It may be different with the people you know, but in my circle I have noticed one thing to be true – that the modern orthodox folks I know are much more likely to celebrate Thanksgiving than the frummies I know and that got me thinking. It got me thinking about how the frummies like to be strict when it comes to things that are actually Torah related and how the modern like to take things on as extra that aren’t always Torah related.
Take Thanksgiving for example, no matter which way you pull it, it’s a secular holiday, I tink it’s nice to have a meal – gather the family around, watch some football, throw back a few cold one’s, but that’s not too Jewish. I also believe in the concept of having a suedas hodah to give thanks to God for providing this wonderful place for us to live in relative peace without porgroms and blood libels.
If you’re really frum, you don’t even acknowledge that it exists and you throw names at it and call the people who do celebrate it, kofrim. Then there are those that have Turkey on Friday night, I love those people, because I end up getting to eat two Thanksgiving meals. Then you have those that go out to eat, or make it a night on the town and of course you have folks like me that go wherever the best invite is to.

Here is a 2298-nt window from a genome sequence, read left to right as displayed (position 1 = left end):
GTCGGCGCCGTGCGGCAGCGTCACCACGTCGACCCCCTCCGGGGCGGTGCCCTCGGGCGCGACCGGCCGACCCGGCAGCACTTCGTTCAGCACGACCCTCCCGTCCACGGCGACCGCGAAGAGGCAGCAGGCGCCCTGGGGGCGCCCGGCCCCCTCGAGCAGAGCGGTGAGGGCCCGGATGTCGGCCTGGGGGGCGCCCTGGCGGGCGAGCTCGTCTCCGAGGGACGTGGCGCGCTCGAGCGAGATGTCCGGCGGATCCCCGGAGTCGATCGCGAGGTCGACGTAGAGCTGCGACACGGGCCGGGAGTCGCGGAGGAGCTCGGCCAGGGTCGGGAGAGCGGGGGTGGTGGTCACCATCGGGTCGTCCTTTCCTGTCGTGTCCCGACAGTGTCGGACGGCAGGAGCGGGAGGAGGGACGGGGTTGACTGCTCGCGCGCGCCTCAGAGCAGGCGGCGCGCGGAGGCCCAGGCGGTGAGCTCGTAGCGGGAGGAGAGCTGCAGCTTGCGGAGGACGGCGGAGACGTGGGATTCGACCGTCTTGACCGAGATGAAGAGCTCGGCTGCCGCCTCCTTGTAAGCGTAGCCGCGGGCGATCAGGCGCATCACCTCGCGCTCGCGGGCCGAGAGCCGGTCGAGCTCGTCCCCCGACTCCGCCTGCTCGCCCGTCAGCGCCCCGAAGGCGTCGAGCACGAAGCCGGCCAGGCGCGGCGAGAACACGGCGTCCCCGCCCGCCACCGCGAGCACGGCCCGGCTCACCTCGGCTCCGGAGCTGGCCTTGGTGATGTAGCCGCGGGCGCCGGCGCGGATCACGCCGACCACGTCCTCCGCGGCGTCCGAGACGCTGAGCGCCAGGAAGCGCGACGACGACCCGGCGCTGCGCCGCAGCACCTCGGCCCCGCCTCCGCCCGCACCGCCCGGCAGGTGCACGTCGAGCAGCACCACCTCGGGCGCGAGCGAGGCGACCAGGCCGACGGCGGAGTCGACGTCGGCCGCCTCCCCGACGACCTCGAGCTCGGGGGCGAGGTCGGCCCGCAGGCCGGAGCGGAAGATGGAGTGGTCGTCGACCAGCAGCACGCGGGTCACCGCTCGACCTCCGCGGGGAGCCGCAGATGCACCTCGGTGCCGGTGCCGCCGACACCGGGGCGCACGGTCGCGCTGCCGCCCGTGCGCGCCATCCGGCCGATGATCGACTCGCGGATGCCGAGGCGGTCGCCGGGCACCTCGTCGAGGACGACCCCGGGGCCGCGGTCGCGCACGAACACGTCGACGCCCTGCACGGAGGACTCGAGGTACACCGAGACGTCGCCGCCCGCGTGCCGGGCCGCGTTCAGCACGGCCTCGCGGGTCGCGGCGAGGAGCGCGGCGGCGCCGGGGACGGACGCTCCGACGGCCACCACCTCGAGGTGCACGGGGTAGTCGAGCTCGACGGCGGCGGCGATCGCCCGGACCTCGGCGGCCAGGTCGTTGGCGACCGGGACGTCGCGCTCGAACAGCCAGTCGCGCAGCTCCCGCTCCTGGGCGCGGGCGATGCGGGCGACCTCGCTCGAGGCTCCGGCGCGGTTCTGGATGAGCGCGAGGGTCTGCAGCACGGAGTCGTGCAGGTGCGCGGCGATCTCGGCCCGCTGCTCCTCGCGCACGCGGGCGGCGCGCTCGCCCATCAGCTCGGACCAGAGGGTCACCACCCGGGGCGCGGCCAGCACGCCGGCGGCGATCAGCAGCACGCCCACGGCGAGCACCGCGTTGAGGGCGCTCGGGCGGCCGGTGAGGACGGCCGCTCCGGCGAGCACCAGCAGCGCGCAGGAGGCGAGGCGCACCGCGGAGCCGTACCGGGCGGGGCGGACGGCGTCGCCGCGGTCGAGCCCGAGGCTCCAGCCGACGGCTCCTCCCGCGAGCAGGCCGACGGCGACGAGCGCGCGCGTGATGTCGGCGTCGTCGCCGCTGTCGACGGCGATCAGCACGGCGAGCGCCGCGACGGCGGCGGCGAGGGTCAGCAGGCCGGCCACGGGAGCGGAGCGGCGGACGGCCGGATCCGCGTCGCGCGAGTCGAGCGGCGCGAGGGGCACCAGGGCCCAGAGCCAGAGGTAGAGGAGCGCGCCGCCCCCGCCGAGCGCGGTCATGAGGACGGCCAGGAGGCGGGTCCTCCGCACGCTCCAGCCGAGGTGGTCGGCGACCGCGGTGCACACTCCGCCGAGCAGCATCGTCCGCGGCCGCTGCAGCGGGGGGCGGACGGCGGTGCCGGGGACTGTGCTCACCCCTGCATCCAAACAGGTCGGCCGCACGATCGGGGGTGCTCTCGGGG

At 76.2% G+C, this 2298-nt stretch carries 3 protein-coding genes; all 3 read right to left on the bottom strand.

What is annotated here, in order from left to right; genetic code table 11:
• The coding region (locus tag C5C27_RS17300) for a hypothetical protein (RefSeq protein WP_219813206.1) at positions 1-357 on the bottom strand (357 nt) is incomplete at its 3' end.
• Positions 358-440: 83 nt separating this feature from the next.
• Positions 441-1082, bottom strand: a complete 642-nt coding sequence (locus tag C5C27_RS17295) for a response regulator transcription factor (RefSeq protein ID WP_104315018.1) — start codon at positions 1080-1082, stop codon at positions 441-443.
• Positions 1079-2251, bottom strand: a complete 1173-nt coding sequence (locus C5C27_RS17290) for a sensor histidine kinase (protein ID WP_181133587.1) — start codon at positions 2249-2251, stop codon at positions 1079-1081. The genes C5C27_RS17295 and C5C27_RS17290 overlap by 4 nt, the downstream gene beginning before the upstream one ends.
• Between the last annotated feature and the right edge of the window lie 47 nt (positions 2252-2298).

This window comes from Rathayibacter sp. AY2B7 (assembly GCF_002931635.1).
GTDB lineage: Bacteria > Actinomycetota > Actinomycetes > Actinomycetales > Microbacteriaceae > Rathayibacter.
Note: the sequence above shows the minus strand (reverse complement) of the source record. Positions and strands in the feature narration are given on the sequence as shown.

Thanksgiving is not alone when it comes to the Modern Orthodox doing extra things that were not asked of them. Take Hallel on Yom Ha’atzmaut, I myself like to keep davening as short as possible – but I guess they like lengthen it.
You also have Shir Hamalos, I never see frummies saying that last portion of it, the Hodu part – but modern people always say it. What about the prayer for Israel and the Government, and maybe your shul says hatikva or acheinu after davening? All of this extra stuff, while the frummies only do extra stuff (in theory – although most of the sensationalist chumras and bans are not halacha and just hagwash) that is written about in the Torah/oral law.
Or am I just dreaming?
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